Stormy Vigil by VanKeefer, under a Creative Commons license
Ah, February 29th! A leap year, therefore the one day in every four years when it is socially acceptable for a woman to propose to her man. Obviously, at the forward-thinking SPL, we hold no truck with such rigid convention, but now seems like a good time to revisit our favourite declarations of love by women.
Many of us are already familiar with Elizabeth Barrett Browning’s ‘How do I love thee? Let me count the ways. / I love thee to the depth and breadth and height / My soul can reach…’ Robert Browning dazzled her with fan mail – that’s how their relationship started. The lesson? If you’re wondering how to impress your beloved, a complimentary email can go a long way.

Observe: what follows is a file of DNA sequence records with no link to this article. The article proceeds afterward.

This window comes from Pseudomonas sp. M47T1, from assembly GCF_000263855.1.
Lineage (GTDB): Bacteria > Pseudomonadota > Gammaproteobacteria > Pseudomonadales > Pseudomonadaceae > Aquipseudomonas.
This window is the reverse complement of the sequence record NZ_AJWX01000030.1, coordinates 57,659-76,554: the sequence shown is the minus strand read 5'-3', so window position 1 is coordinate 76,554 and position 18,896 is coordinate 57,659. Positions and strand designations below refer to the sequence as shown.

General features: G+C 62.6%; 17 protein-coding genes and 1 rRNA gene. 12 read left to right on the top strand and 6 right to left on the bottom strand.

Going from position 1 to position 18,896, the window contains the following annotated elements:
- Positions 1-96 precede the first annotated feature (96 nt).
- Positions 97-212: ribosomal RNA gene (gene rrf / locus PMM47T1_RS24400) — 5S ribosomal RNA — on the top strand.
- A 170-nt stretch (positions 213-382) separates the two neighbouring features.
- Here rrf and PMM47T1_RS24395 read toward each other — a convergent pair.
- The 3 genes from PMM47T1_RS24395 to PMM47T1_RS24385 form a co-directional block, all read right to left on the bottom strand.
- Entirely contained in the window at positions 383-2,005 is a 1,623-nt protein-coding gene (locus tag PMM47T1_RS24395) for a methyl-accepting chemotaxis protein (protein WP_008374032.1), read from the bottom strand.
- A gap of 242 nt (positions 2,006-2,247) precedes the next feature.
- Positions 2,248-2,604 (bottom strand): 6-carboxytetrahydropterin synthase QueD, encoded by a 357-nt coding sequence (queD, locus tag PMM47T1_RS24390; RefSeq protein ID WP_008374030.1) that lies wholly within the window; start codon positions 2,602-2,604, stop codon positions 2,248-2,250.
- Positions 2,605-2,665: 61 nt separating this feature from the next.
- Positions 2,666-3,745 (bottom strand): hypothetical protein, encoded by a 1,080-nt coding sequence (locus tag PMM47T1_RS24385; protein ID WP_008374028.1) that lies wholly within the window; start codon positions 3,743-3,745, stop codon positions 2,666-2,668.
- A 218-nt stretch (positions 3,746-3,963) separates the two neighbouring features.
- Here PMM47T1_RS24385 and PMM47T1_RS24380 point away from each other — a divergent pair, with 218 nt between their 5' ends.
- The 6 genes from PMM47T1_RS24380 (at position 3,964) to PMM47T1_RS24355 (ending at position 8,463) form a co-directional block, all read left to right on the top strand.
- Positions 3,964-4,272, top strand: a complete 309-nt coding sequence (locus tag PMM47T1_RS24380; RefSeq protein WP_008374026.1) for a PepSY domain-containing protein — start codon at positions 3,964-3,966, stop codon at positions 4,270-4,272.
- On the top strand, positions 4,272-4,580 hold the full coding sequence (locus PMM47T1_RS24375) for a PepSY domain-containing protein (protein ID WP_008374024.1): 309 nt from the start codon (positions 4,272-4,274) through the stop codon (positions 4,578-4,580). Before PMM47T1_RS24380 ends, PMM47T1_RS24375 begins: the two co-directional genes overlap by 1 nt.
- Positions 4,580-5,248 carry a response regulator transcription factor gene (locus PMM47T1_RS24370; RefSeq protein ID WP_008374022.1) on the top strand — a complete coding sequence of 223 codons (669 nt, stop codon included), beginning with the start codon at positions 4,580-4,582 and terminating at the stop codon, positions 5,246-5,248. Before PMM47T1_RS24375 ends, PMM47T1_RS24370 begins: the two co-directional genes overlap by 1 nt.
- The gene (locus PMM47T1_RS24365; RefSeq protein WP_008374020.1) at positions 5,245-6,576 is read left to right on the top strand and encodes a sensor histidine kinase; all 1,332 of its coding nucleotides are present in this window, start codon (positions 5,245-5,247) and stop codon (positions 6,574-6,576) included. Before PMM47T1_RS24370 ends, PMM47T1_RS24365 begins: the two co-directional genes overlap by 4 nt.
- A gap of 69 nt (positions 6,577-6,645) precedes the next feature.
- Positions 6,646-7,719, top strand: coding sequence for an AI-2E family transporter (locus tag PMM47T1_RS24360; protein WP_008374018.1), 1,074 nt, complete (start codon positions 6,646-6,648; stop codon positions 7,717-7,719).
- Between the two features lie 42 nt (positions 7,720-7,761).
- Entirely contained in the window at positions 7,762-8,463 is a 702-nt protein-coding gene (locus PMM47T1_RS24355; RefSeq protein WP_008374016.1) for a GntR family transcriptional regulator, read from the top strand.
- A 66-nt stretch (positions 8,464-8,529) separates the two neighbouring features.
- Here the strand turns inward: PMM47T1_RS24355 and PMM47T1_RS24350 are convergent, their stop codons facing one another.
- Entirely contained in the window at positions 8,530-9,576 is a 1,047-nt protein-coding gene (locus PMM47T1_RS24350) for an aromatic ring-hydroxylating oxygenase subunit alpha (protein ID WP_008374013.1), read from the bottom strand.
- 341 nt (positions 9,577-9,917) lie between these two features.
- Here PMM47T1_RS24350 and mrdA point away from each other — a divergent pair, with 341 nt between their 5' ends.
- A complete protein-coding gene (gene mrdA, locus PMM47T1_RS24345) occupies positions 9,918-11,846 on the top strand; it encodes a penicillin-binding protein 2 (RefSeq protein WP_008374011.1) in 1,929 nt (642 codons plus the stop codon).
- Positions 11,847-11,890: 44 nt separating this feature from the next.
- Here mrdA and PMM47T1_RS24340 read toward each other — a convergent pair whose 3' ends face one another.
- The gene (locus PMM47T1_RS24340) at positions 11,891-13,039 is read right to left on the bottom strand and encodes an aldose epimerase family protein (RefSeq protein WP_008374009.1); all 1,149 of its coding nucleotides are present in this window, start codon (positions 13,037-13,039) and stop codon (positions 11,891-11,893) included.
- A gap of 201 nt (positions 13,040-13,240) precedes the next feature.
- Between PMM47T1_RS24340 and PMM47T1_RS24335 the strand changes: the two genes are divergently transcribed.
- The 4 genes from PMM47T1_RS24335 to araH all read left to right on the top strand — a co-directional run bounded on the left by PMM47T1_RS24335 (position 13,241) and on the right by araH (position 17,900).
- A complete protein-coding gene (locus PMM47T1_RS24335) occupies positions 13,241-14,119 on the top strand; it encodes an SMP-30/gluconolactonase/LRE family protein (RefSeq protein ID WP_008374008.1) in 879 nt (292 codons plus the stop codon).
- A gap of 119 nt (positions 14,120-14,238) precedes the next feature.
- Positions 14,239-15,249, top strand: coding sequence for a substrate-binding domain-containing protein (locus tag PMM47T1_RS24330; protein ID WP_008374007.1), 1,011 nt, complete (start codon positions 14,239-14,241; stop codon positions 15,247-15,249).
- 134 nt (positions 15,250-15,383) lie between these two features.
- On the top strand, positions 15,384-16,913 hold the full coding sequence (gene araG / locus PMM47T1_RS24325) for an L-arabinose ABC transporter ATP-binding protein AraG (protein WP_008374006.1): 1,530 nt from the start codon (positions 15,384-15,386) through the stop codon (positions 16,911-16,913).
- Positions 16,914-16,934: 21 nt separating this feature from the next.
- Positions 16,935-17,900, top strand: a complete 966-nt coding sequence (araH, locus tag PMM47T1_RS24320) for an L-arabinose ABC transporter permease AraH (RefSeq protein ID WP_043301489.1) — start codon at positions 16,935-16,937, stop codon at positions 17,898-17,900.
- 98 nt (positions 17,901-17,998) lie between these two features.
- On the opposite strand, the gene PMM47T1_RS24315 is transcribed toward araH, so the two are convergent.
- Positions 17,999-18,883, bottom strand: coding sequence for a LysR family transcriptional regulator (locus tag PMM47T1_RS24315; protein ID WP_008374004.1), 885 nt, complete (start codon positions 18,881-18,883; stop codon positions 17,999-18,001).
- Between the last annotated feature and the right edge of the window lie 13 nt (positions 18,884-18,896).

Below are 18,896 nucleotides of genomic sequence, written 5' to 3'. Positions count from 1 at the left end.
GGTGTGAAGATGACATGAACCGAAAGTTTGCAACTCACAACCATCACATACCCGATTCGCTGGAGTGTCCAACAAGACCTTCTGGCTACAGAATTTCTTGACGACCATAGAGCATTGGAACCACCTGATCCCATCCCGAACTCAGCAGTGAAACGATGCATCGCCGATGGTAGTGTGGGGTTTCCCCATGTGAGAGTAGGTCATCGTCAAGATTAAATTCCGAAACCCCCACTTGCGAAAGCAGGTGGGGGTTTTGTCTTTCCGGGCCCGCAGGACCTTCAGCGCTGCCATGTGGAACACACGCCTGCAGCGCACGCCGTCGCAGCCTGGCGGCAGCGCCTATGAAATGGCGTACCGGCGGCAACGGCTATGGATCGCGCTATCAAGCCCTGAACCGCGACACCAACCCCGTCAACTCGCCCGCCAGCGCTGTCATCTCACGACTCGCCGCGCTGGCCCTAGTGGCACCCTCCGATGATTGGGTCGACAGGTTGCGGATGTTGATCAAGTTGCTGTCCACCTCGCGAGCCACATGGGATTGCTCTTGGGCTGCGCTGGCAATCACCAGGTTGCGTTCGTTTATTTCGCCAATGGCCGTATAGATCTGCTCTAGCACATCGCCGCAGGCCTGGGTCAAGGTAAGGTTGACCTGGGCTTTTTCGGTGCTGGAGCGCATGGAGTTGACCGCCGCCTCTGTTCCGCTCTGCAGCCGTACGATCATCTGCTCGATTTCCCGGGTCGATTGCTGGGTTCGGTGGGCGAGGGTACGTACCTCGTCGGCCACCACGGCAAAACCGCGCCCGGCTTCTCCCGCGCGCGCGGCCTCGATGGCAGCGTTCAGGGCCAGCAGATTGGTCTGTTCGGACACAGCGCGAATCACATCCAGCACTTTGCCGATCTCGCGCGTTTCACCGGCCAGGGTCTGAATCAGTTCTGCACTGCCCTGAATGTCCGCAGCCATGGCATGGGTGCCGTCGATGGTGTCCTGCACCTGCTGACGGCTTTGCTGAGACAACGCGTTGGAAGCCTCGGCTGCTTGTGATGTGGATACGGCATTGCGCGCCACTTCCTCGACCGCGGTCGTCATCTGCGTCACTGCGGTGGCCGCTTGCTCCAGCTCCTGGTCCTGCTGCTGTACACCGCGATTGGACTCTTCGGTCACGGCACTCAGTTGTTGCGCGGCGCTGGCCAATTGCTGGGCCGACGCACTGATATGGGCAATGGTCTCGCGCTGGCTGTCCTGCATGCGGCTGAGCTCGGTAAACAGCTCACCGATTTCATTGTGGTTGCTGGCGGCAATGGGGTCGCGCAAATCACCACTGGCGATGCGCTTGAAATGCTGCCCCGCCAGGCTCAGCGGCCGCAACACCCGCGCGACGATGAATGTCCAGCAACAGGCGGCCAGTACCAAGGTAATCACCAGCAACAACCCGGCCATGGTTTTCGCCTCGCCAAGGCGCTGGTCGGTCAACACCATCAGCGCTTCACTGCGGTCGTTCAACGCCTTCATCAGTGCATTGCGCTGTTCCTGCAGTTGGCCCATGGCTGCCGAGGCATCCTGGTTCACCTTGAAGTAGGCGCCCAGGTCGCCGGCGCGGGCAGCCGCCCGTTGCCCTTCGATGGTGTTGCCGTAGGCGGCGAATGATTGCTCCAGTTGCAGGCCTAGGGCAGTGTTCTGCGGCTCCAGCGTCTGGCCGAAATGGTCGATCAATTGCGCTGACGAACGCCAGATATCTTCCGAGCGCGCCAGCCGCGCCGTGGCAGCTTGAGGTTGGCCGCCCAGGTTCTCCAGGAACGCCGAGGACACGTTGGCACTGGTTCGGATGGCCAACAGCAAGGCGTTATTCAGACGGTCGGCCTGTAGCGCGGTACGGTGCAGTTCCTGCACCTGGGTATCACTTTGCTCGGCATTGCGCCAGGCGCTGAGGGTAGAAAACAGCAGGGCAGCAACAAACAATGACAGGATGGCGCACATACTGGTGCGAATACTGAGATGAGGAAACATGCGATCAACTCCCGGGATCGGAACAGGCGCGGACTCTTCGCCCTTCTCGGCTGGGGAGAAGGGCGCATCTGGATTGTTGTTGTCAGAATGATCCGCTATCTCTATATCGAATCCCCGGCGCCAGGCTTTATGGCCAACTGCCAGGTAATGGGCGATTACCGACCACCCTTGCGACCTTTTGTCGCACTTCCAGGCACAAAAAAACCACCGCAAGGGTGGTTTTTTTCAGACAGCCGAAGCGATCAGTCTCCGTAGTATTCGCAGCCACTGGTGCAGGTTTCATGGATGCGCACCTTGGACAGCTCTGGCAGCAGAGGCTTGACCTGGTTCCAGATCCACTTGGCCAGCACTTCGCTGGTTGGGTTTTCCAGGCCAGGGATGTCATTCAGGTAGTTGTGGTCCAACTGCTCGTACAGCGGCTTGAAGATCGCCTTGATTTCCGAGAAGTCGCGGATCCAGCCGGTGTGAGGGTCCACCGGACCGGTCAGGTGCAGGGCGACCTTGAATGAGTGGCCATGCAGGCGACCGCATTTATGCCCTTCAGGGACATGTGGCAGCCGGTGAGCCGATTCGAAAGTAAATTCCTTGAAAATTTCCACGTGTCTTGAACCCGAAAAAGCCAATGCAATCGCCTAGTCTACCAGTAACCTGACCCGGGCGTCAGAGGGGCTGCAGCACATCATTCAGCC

Christina Rossetti voices a desire for stillness, rather than the intensity of romantic passion: ‘I do not look for love that is a dream – / I only seek for courage to be still’, and Emily Dickinson, more soberly, reminds us of the flip side of all this adoration: ‘Parting is all we know of heaven / and all we need of hell’.
In recent years, poets like Jo Shapcott have taken brilliantly slant approaches to their love poetry. Shapcott writes in her poem 'Muse': ‘When I kiss you in all the folding places / of your body, you make that noise like a dog / dreaming, dreaming of the long run he makes / in answer to some jolt to his hormones…’ – an image as oddly beautiful as it is surprising.
The American poet Sharon Olds is a contender for the accolade of “queen of modern love poetry”. In the painfully honest 'True Love', she describes snow falling outside her window, as she considers the love she has for the father of her children. ‘I cannot see past it. I cannot see past it,’ she writes.
And that’s love, isn’t it? We cannot see past it.
Happy Leap Year, everybody.